The Ron Paul phenomenon

Patri has an interesting post below about the failure of the Ron Paul campaign to produce any mainstream results. The thrust of Stewart Browne's original post he cites: "The Ron Paul campaign should serve as our final proof that this strategy will never work."

I disagree. Patri mentioned some drawbacks to this position, but left out what I think is the main one: Ron Paul was not on the ballot. He did not accept the Libertarian Party's nomination and did not run as a write-in candidate. The campaign fizzled before the election. Endorsing Chuck Baldwin? Hell no. Political momentum doesn't transfer that way. I knew several people who were awakened to their dormant libertarianism through the Ron Paul campaign who would have voted for him, but who would not and did not vote for Chuck Baldwin.

Imagine an alternate universe in which Ron Paul redirected his own candidacy and was on the ballot. He would have gotten results impressive to us and frightening to the establishment. I still would not have voted, but that's beside the point.

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Ron Paul would have done a

Ron Paul would have done a lot better than Chuck Baldwin, but still, I bet he would be under 5%. Maybe 2%-3%, less in swing states. Might be the best Libertarian showing ever, but it would still be politically irrelevant.

In the primaries he got 29 delegates out of 2146. That's without having to face Obama, the crushing winner. 29 delegates may be impressive to us, but it doesn't frighten the establishment in the least.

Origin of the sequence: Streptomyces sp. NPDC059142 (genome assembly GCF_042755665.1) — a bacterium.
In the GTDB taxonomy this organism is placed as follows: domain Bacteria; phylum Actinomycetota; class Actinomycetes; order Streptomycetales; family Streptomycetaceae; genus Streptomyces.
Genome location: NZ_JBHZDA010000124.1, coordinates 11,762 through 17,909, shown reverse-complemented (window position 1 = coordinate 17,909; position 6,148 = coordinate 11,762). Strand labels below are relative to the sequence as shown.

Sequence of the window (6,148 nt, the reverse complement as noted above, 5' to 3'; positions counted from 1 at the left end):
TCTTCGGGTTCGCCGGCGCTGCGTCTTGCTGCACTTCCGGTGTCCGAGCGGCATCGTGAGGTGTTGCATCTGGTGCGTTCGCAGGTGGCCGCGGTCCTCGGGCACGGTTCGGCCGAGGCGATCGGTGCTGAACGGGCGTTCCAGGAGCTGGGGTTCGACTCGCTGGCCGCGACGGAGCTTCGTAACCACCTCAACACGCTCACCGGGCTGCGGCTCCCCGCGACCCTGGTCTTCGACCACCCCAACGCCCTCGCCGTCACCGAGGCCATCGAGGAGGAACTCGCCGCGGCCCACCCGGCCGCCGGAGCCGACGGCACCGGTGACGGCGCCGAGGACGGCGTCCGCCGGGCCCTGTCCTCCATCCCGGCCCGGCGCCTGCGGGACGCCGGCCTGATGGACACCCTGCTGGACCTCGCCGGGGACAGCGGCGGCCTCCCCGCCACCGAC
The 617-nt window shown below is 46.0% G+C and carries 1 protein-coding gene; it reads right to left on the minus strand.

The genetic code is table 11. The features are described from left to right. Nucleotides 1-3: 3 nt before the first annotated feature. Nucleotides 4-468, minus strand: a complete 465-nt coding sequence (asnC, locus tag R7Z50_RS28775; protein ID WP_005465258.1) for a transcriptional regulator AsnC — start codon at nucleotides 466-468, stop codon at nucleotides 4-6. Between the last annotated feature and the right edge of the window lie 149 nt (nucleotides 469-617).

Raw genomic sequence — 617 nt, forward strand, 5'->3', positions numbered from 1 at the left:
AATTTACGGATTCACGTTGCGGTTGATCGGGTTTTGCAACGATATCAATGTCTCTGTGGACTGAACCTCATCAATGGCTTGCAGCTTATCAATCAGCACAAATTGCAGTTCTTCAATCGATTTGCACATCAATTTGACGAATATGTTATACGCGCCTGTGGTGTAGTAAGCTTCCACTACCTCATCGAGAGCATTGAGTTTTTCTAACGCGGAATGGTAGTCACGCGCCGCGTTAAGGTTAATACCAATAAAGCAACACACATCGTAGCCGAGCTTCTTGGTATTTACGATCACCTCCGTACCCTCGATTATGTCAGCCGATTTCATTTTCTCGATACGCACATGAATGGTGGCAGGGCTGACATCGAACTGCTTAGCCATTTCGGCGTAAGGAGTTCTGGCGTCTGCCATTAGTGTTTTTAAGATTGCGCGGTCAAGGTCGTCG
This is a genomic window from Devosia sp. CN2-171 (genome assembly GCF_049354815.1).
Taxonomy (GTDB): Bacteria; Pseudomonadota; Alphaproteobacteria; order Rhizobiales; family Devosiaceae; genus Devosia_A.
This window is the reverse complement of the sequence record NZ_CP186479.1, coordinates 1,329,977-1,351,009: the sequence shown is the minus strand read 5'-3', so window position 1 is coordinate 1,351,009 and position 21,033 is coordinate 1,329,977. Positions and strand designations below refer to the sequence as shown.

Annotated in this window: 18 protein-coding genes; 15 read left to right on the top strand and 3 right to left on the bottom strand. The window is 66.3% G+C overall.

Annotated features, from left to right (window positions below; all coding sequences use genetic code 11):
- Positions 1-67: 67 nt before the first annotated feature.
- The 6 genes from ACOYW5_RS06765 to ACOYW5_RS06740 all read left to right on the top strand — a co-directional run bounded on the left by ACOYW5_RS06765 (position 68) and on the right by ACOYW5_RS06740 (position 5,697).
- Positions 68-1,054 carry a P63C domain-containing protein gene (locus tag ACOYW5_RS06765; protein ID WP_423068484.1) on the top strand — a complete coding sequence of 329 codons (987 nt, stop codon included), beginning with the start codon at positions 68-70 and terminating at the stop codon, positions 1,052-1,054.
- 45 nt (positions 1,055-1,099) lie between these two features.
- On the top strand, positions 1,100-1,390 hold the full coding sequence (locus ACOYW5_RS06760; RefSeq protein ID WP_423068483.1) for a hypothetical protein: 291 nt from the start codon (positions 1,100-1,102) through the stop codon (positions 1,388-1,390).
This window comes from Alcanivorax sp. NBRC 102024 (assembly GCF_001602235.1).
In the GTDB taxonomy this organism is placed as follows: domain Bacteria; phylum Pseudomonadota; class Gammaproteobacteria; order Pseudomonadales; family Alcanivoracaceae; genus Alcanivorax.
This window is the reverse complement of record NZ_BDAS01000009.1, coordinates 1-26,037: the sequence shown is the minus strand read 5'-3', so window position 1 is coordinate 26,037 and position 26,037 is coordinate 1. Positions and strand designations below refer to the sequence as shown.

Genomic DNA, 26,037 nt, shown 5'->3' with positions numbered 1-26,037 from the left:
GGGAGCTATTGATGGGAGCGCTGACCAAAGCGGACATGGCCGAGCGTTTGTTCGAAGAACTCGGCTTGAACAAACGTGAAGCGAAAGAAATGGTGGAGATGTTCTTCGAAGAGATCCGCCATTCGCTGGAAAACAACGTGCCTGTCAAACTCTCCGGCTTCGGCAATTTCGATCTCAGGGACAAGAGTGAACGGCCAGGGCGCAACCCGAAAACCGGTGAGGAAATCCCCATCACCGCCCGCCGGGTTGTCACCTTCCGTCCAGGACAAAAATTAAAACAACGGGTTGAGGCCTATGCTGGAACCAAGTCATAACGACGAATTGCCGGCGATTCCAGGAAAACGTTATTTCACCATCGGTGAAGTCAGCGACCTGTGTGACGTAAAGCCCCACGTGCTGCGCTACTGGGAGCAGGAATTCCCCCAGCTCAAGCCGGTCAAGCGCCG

I don't think his support

I don't think his support from inside the Republican party would have been that impressive. I thought he'd have gotten more than 5% of the overall total, but who the hell really knows.

The libertarian movement

The libertarian movement does not need to have huge numbers now, it merely needs to grow faster than world population. 1.188% a year, doable.

Imagine an alternate

Imagine an alternate universe...

This is a refutation, of what, exactly?

There have always been

There have always been essentially two parties dominating U.S. politics. The only legitmate goal in the 2008 presidential election, that was remotely attainable, was to get Republicans to get back to a more libertarian platform/position. He did not garner significant votes but he certainally signaled to the Republican party that there are a lot of small government types that are angry with the direction of the party, both by his fundrasiing and the fact that the other candidates had to hear from their supportes agitation about his positions. It remains to be seen how this affects the 2010 and 2012 elections. Normally, after a post presidential loss, there is a gain by the losing party in the house. If Republicans win these seats on a limited government platform, rather than a pro defense/religious/cultural grounds, then his run in 2008 may have had some beneifts for libertarians in general. The unpopulaity of the bailouts wil help with this.